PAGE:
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Discussion Starter · #24 · (Edited)

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I didn't get a maintenance card from the clown dealers on this side of the pond, so no clue on their charging.

You can see in my pics that the battery is from last year..... Stamped on the post.
Sorry I didn't see that as the date -- in the past I have been used to seeing date stamped on cases. -- looks like your diagnosis is correct not properly maintained before you got it.
 

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Discussion Starter · #26 ·
I will contact the dealer to see what they have to say, but I'm quite certain they will tell me to go pound salt....
Realistically, there's no real issue at the moment, and there's a good chance that it won't even come into play until 5 years from now if it actually becomes a thing, but they should do better, especially when charging these kinds of dollars for "premium" tech.
 

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I will contact the dealer to see what they have to say, but I'm quite certain they will tell me to go pound salt....
Realistically, there's no real issue at the moment, and there's a good chance that it won't even come into play until 5 years from now if it actually becomes a thing, but they should do better, especially when charging these kinds of dollars for "premium" tech.
I guess that the least they could do for you is check it om their tool -- good luck
 

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Discussion Starter · #28 ·
I'm not going to sweat it right now.... I just looked up the warranty policy, and it appears that I have 12mo\20k to monitor and see if I feel I'm good with it..... I probably won't be OK with it, simply because I'm anal, so I'll head back towards the end of the year and ask them to test it which will lead to a free replacement after some arguments. I will keep all my scans and periodic logs as ammo when it gets to that point, but I'm fairly confident that I will end up with a replacement at no cost to me based on this document.

Warranty Policy said:
4.2 Aftermarket Vehicle Battery
4.2.1 Coverage
Volkswagen factory aftermarket replacement batteries (batteries purchased after the NVLW period has expired, manufactured by
Exide or Interstate Battery Systems of America) sold after June 1, 1998:
鈥 Are warranted to be free of defects in material and workmanship for 12 months or 20,000 km, whichever occurs first.
鈥 After 12 months or 20,000 km of battery service, Volkswagen will absorb a prorated percentage of the battery
replacement cost, the remainder of the cost to be paid by the customer (including labour). This proration policy applies
until the battery has been in service for 60 months (5 years), after which time the customer must bear the entire cost for a
new battery.
Labour is not reimbursable in the following situations:
鈥 On prorated batteries.
鈥 On wholesale purchases or installation by an independent repair facility.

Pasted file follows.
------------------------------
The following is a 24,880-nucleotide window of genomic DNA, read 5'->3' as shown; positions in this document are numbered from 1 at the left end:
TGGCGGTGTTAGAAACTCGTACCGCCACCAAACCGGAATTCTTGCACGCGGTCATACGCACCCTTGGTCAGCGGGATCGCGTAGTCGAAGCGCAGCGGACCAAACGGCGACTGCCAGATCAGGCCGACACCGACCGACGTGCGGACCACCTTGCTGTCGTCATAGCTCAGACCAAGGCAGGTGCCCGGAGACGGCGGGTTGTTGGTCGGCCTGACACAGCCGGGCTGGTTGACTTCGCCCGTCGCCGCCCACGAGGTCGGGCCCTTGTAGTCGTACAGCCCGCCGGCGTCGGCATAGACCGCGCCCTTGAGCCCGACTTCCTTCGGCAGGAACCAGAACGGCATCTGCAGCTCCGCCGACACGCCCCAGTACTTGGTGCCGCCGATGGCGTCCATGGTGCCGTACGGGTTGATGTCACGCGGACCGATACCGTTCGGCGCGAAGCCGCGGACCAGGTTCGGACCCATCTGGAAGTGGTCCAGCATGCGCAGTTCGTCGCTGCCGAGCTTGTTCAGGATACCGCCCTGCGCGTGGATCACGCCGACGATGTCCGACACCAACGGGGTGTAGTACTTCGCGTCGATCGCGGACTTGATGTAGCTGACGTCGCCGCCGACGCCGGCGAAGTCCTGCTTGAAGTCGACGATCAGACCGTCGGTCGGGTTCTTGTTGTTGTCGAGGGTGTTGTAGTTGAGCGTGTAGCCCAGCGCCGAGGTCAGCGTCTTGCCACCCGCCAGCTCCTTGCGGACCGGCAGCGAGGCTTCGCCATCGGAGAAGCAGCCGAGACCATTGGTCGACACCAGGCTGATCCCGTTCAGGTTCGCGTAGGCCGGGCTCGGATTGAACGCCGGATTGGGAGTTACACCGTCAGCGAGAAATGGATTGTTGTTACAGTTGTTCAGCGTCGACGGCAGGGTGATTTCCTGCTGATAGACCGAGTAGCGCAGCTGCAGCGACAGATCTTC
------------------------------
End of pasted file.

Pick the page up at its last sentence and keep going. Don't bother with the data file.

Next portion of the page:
鈥 On over-the-counter purchases.
The battery is to be replaced with a new replacement battery of comparable capacity.
Refer to Vehicle Battery Testing for Midtronics battery tester requirements for all warranty claims for batteries.

Battery policy guidelines
鈥 Full 100% reimbursement for parts and labour up to 12 months or 20,000 km.
鈥 No labour reimbursement for battery replacement after 12 months or 20,000 km.
鈥 This warranty does not apply to batteries that were placed in commercial or marine use.
鈥 Customer charge is based on Volkswagen suggested retail parts prices.
 

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Sounds like a good plan -- I read the info on the Midtronics battery tester and chargers -- I note their max charging voltage is 14.7 however they appear not to differentiate the Flooded L A, AGM or calcium battery charge profile. Strange ! Take care stay safe -- catch up at the end of the year with a followup.
 

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I have been toying the idea of replacing the battery on my ride as well; but I don't know if it is original (2014). I plug my tickle charger about once a week since I mostly use the Touareg for short commute with a few start/stops.

Doing it in the summer doesn't seems nice. It will just be awful outside in the winter...

thanks for your posts. I'll pull the VCDS cable and see my stats.
Your posting style remind me of TurboABA ;) just a bit more polite.
 

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Discussion Starter · #32 ·
Check your specs.... I managed to keep my original going for a few years even though it gave me plenty of notice of upcoming issues.... I was never left stranded..... finally caved and bit the bullet.

Looking up reference...
 

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Where do you get the battery health report? The only way I found is by advanced measuring. I plugged the battery trickle charger, will test again in 1h or so.



Oh I need to wash this engine bay. I would have preferred to get a connector I don't have to open the hood to plug, but I guess it makes it more protected against the elements.


How did you get such a good price for the battery? Sounds a lot more expensive on my end. I guess I should call the dealership?

sounds like this is the OEM battery.
Silver Dynamic AGM 605 901 095
 

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Discussion Starter · #34 ·